SPOTLIGHT: Nicole Kidman

Few actresses have matched Nicole Kidman’s hot streak in the early 2000s.  Not that she set the box office on fire, more our imaginations.  People watch this accidental movie star fully embody a variety of characters with not only ease, but technical perfection.  She is a consummate professional when it comes to characterization and the emotional control she displays over her characters.  This perfection draws the audience to her even when she shares the screen with others more famous.  Although now she is a household name, that is only because she snatched it away from those who couldn’t hold onto audiences quite like her.

The Hours

Sure, Kidman “got ugly” to get her Oscar, but the power and feeling she injects into Virginia Woolf is nothing short of amazing.  The movie pulsates with the author’s influence on two women in two other time periods, but Kidman shows us that the real flesh of the story was with the source of that inspiration.  Woolf’s anguish and maddening writer’s block comes through in every frame of this brilliant performance. 


Lars von Trier is known for getting great performances from his actresses, and they are all different.  With Kidman at his disposal, he strips away the set and lets her hold the magnificent stage virtually on her own.  The cast of her tormentors serve her acting talent as well as the director’s ideas.  She goes through the entire cycle of emotions, bringing the audience to a conclusion they may think they have pegged, but thanks to her it’s even more of a surprise. 

Eyes Wide Shut

Though it will always be known as Stanley Kubrick’s last film, Eyes Wide Shut should also be marked as the point in Kidman’s career when she really proved herself.  She steals the screen from Tom Cruise, who at that time was arguably the biggest movie star in the world.  She’s so good as his wife that when the film follows him to an masked orgy, you still wonder what she’s up to.  She bears it all, whether it be her body or her soul.  Sometimes, she does it all in one scene.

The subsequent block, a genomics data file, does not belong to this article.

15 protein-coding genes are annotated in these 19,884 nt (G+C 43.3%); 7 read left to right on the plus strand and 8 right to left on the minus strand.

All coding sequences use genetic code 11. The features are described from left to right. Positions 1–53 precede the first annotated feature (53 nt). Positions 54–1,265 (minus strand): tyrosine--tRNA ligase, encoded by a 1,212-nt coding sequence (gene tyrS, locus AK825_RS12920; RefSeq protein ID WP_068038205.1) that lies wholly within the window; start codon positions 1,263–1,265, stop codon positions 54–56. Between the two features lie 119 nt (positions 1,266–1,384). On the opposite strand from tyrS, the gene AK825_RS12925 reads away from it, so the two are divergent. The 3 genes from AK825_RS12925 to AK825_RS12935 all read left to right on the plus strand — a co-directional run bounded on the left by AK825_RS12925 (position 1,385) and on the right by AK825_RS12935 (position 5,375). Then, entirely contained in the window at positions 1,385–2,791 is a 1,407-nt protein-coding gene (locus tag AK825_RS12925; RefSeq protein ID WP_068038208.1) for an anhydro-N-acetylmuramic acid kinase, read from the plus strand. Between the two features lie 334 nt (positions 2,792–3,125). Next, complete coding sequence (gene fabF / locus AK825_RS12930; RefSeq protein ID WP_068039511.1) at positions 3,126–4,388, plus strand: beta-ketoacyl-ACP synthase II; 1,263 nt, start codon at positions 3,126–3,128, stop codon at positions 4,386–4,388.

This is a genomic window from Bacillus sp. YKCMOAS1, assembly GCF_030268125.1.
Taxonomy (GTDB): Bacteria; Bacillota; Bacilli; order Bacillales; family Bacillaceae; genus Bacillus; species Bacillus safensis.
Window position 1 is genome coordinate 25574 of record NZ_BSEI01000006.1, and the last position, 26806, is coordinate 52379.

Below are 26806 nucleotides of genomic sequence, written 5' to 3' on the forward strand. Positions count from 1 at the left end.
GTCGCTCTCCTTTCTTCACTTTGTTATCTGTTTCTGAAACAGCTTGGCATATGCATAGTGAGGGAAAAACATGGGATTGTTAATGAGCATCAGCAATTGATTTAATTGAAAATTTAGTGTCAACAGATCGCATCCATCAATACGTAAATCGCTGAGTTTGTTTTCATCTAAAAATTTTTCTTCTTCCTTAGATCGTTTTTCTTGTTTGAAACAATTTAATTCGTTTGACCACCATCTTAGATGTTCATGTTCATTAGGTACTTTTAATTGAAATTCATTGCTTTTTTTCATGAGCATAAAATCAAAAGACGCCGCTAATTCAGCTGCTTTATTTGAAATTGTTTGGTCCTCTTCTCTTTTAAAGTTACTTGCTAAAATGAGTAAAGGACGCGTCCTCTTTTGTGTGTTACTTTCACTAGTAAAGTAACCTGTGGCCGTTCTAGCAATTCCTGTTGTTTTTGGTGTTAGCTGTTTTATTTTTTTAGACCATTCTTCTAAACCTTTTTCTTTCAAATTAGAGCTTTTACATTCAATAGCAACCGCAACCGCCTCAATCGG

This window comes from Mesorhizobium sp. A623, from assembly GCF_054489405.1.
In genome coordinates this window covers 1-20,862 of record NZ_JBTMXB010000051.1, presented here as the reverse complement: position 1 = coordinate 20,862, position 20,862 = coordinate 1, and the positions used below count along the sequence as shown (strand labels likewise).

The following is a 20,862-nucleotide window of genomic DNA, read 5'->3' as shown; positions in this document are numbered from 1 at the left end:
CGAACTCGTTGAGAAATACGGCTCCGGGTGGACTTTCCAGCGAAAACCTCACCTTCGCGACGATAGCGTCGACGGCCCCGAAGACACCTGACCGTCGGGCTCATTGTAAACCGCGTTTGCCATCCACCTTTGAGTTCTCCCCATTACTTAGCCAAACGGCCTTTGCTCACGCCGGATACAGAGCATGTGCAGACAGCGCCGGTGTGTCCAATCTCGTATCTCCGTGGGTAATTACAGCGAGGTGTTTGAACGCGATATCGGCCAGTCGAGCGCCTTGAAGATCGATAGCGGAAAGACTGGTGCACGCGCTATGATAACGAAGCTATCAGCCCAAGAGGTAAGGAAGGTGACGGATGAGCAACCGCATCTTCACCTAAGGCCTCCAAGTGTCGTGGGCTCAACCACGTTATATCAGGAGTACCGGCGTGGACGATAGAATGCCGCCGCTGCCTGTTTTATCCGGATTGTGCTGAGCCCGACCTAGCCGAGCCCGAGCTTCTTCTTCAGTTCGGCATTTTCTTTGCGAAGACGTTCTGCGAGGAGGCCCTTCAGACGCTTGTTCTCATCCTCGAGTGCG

Margot At the Wedding

Margot is one of the most fully realized characters that has been created in recent American comedies, and though she is superbly written by Noah Baumbach, most of the credit goes to Kidman’s refusal to judge her.  Baumbach writes characters that we love to hate, and she shouldn’t be any different, but she is.  Despite her blatant attempts to sabotage her sister’s happiness, her eyes suggest unspeakable pain. 


This controversial movie wouldn’t have gotten any attention unless it had an outstanding performance at its core.  Kidman provides that as Anna, a woman haunted by a child who claims to be her dead husband reborn.  The film takes the realistic approach over fantasy, wallowing in the moments of grief and lingering in the lonely walls of Anna’s life instead of the fantasy element of reincarnation.  Her emotionally demanding portrayal is consistently riveting even if the movie is forgettable without it and its controversy. 

Other notable performances: Rabbit Hole, Moulin Rouge!, Cold Mountain, The Others, To Die For, and The Golden Compass

3 thoughts on “SPOTLIGHT: Nicole Kidman

  1. Pingback: CANNES REVIEW: The Paperboy | CyniCritics

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